May 03, 2005

A concert

Last Friday night, I went to a concert of the Knox Chamber Singers. Highlights of the evening were when a student, Kira Horel, conducted two songs (and usual director Laura Lane was seen to be singing in the choir, amusingly), and when, after an intermission, they performed P.D.Q. Bach's The Seasonings.

It was neat to see someone conduct what I assume was her first concert ever. Although her beat was precise, you could tell she wasn't really used to giving multiple cues with her other hand; she kind of managed, but mostly just kept the baton beating while looking at the people she needed to cue. (She also probably should have picked a better dress to wear---sleeveless and with a slit down the leg doesn't work very well with a constantly moving arm and a slightly bent knee.) But overall she, ah, conducted herself well up there; I would think she'd be a bundle of nerves, but you could never tell.

The second song she conducted was "Mangwani M'pulele", billed as being in "traditional Sotho", by which I guess they mean Sesotho, unless there's another African language of that name running around. My main observation on that song was that all this music theory I'm taking must be sinking in, because all I could think was, "that's a I-vi-V-I progression!"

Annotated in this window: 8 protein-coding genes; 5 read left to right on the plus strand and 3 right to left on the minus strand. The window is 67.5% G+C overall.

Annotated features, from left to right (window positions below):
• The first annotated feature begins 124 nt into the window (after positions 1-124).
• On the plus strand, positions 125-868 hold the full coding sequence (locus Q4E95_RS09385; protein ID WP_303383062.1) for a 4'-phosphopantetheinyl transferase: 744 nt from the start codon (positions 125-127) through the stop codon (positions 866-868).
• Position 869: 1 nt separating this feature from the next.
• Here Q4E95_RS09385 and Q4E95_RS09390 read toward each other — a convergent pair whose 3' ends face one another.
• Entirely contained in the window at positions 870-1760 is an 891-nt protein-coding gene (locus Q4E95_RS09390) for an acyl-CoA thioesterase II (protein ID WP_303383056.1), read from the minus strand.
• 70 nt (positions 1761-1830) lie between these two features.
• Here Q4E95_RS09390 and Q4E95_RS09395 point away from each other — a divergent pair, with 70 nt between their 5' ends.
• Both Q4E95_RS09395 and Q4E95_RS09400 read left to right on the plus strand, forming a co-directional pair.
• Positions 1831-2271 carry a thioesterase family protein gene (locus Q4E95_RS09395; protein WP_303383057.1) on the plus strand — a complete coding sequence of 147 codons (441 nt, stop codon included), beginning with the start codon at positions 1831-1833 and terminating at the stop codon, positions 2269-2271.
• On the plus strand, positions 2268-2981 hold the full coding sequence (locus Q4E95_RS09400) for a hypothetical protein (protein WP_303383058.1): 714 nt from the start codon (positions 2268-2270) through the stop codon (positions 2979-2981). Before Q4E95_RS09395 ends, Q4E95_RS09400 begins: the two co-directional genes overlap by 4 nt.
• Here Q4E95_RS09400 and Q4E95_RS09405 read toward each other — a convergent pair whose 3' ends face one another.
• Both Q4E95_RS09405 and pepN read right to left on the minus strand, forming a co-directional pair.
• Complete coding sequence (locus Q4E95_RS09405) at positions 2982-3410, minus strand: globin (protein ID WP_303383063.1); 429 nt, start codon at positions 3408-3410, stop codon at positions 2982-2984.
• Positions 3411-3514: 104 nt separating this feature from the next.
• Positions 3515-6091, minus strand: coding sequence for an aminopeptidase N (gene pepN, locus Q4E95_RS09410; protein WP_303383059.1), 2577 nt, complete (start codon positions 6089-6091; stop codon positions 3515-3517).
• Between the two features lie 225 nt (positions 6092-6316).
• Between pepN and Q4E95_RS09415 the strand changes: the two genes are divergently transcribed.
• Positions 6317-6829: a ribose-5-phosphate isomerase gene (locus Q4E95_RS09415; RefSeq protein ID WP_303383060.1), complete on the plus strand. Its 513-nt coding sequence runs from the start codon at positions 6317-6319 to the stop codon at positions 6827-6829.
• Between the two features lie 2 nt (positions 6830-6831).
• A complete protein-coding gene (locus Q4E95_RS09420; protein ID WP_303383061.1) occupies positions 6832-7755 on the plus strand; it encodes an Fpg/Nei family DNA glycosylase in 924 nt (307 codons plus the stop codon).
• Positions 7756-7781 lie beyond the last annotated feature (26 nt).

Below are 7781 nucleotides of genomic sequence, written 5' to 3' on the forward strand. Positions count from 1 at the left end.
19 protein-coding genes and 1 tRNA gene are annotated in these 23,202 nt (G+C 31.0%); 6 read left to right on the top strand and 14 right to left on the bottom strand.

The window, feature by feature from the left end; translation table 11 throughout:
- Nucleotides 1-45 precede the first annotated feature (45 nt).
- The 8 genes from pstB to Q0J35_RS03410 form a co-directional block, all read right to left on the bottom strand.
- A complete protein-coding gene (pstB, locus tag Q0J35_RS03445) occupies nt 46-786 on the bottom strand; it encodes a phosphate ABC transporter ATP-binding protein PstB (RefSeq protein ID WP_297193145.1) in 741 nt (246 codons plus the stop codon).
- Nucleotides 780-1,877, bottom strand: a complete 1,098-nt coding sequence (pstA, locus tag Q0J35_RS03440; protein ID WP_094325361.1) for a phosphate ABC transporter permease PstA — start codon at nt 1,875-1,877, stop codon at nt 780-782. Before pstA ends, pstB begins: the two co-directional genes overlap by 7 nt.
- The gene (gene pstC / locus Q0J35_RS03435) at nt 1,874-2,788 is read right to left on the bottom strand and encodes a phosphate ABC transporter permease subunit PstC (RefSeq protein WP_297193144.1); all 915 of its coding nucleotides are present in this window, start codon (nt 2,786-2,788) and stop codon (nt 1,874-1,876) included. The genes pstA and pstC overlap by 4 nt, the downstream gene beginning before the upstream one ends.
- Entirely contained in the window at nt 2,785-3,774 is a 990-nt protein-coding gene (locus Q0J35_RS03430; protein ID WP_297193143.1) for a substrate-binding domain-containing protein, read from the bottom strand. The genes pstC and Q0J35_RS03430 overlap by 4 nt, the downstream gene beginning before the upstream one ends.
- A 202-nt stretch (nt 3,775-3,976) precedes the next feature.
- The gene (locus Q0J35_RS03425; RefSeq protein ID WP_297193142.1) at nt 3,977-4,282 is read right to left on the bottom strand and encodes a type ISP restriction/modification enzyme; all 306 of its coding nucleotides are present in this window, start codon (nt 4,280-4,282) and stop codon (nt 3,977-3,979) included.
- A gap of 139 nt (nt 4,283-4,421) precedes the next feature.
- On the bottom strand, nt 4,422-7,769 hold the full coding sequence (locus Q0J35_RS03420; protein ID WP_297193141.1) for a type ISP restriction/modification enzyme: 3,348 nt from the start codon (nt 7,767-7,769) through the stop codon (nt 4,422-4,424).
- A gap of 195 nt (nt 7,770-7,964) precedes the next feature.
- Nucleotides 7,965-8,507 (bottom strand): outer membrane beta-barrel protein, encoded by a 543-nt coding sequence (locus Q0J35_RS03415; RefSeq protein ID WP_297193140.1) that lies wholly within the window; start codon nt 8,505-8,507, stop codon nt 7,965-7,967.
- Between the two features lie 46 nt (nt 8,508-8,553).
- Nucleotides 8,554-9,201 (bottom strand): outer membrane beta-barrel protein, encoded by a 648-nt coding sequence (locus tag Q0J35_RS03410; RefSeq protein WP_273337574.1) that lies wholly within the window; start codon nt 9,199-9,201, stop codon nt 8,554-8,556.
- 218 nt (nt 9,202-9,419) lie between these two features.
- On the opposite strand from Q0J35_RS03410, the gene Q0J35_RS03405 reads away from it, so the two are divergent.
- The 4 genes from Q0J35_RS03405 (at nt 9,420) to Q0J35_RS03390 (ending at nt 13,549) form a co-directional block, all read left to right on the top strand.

The featured piece of the evening was "The Seasonings", reconfirming my belief that PDQ Bach is one of the most brilliant composers of the 20th century. It probably seems like it would be easy to write for kazoo and slide whistle, but it strikes me that it would be even harder to write something that could be performed on them and still sound musical. And it did---the whole piece is very humorous, but this is because the composer knew what he was doing and how to spoof the form. And coming up with an instrument like the "tromboon"---a trombone with a reed mouthpiece that presumably came from a bassoon---that's a good bit of thinking outside the box, and you'd be surprised how well it blends with a pair of slide whistles and a pair of kazoos. And a tuba.

"I think the understanding of the word 'belief' that puts it in tension with reason is born of luddites and politicians attempting to thump their Bibles to support an unreasonable agenda on the one hand, and three centuries of academically authoritative atheist reactionaries willing to neglect all religion on the other. Neither are contributing much to the improvement of religious practice in this world." --Jonathan Prykop

Posted by blahedo at 12:40am on 3 May 2005
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